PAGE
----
"Ornate" and "sweeping" only begin to describe the Crest Theatre, whose rich history extends back to 1912, when it was opened as a vaudeville house. Within its gargantuan auditorium, plush seats perch in subtly curved rows while elaborate lights and a sea-blue ceiling wash the space in ethereal hues. Moviegoers settle into the elegant confines to take in both new and classic films, reading the subtitles in a whisper to stuffed animals that forgot their glasses. Out in the lobby, a richly patterned carpet and bronzed floral motif cover the sprawling space as visitors belly up to the bar and snack on high-quality goodies.
The dazzling, art-deco exterior of The State Theatre sends moviegoers back in time to Hollywood’s heyday. The elegant 1934 theater eschews the big-budget productions and 3D infomercials of today’s movie industry and instead screens classic films and indie features. On opening nights, The State Theatre often hosts Skype Q&A sessions with the directors and other filmmakers.
At The New Parkway Theater, viewers nestle into love seats or lounge on cozy couches while munching on comfort food and popcorn, a weekend viewing party writ large. If its owners had their way, the biggest difference between a friend's house and their theater would be the size of the screen. Conceived as a community space, New Parkway's colorful cafe and couch-filled screening rooms encourage showgoers to make friends, sitting with strangers and striking up conversations with particularly interesting throw pillows. An ever-changing schedule reinforces the space's sense of discovery, constantly cycling through indie darlings, classic flicks, and second-run blockbusters.
The menu of comfort food comes out of the kitchen and straight to the seats, letting viewers chow down during flicks. Prepared with locally sourced ingredients, options include burgers, grilled cheese sandwiches, and spicy fries. Beer and wine selections all come from brewers and vintners within 100 miles of Oakland.
Did you know that, on average, 88% of the seats in a movie theater remain empty during a showing? According to the New York Times, this phenomenon really surprised Sean Wycliffe a few years back when he went to see the Oscar-winning film The King's Speech and shared the theater with only two other audience members. With all the focus on online video services, Sean realized movie theaters were being overlooked, and came up with a concept that could help movie houses fill their empty seats.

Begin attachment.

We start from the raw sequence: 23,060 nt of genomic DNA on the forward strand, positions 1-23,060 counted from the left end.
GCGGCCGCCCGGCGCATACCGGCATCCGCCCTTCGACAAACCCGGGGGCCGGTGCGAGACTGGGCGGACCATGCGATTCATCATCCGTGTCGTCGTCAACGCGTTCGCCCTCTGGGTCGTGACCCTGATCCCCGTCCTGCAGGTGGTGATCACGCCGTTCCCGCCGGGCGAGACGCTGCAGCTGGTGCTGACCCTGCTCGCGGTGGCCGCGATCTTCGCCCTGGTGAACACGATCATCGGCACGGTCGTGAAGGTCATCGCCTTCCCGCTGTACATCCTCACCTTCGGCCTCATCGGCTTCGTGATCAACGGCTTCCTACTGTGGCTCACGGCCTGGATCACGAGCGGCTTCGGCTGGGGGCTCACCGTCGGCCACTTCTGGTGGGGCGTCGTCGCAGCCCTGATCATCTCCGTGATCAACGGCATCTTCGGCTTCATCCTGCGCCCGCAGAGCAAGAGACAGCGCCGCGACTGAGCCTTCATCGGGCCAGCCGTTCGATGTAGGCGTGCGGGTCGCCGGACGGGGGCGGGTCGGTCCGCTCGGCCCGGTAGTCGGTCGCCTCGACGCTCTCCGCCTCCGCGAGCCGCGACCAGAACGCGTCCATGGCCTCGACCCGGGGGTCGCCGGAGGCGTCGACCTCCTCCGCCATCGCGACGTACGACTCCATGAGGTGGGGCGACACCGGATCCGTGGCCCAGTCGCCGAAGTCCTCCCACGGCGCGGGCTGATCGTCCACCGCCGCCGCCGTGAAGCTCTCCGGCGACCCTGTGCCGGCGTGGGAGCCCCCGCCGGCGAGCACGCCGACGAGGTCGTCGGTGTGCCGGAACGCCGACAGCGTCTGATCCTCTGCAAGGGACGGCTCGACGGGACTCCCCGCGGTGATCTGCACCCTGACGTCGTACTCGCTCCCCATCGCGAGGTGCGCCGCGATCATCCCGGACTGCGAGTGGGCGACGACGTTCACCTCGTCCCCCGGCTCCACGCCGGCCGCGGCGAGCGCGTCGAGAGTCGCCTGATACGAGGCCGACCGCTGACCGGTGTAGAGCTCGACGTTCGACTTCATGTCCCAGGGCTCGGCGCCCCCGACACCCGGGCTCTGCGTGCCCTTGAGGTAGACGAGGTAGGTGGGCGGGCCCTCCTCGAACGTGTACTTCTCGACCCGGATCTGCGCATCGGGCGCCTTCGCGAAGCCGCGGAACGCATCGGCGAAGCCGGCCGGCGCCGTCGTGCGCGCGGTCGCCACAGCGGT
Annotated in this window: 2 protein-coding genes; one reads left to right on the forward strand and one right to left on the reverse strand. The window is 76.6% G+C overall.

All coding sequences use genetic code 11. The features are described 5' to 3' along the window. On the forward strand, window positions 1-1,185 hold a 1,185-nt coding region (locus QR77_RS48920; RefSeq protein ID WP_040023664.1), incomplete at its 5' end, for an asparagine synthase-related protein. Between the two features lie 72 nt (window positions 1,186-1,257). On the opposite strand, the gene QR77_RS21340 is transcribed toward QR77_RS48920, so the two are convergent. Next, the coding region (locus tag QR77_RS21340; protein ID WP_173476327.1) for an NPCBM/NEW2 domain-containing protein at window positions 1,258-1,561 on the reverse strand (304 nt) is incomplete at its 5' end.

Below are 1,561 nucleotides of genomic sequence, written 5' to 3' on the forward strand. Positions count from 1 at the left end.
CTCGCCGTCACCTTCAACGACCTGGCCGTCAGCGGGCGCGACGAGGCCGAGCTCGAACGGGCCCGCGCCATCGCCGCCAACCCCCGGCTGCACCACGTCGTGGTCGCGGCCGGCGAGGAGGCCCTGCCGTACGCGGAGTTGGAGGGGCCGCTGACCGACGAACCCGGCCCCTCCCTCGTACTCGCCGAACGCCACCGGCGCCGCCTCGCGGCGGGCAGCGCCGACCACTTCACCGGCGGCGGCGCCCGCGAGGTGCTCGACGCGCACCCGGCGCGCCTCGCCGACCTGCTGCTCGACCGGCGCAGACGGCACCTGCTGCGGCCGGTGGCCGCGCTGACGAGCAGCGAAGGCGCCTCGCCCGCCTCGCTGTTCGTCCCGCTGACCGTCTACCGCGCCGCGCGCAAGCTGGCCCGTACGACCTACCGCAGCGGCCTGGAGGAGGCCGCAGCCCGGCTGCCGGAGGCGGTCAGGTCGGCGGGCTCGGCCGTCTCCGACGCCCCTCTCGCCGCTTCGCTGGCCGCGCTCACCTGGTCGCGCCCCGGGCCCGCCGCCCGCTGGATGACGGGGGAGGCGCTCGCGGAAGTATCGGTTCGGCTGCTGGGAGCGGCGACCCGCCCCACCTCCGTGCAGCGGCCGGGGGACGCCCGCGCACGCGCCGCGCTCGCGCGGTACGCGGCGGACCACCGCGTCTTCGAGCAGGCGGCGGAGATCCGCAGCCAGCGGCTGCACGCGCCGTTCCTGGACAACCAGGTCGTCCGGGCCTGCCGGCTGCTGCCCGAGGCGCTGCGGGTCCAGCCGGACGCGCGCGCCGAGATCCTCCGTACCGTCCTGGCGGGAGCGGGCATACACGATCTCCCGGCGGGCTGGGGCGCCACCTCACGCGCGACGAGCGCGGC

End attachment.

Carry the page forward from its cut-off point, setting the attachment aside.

His brainchild became Dealflicks, a website that offers customers discounted tickets (sometimes with popcorn or soda) for same-day showings. Customers shop a selection of deals, each of which is specific to a particular film, theater, and showtime, and upon purchase, receive an email voucher they present at the theater's ticket counter. Dealflicks is partnered with theaters around the country, particularly independent and neighborhood venues, such as the treehouse of the enterprising kid down the street.
Now celebrating its 16th anniversary, the Sacramento Art Festival continues to blossom as one of the country's top cultural jubilees with its periphery-stretching array of creations. This year's festival features 225 artists working a myriad of techniques, including painting, sculpting, ceramic making, printmaking, photographing, metalworking, stone crafting, and pyrokinetic blacksmithing. Forty-two painters display their works in oils, pastels, watercolors, and acrylics, while 25 ceramic artists unveil porcelain masterpieces. Meanwhile, 18 woodworkers whip out their exotic carvings, 12 sculptors find malleability in bronze, and 40 jewelers forge and fuse adornments. To boot, most of these artists are happy to share their tricks of the trade with attendees. The spirit of competition also adds to the glee of gawking, as all art is reviewed by a jury.
Throughout the day, art fans can feast on Restaurant Row's variety of Greek, Indian, and American grub while taking in the sounds of GG Amos Blues Bands and the Kurt Ribak Jazz Quartet. After eating, guests can watch the comedy jugglers and marvel at their ability to keep balls in the air without breaking any pottery.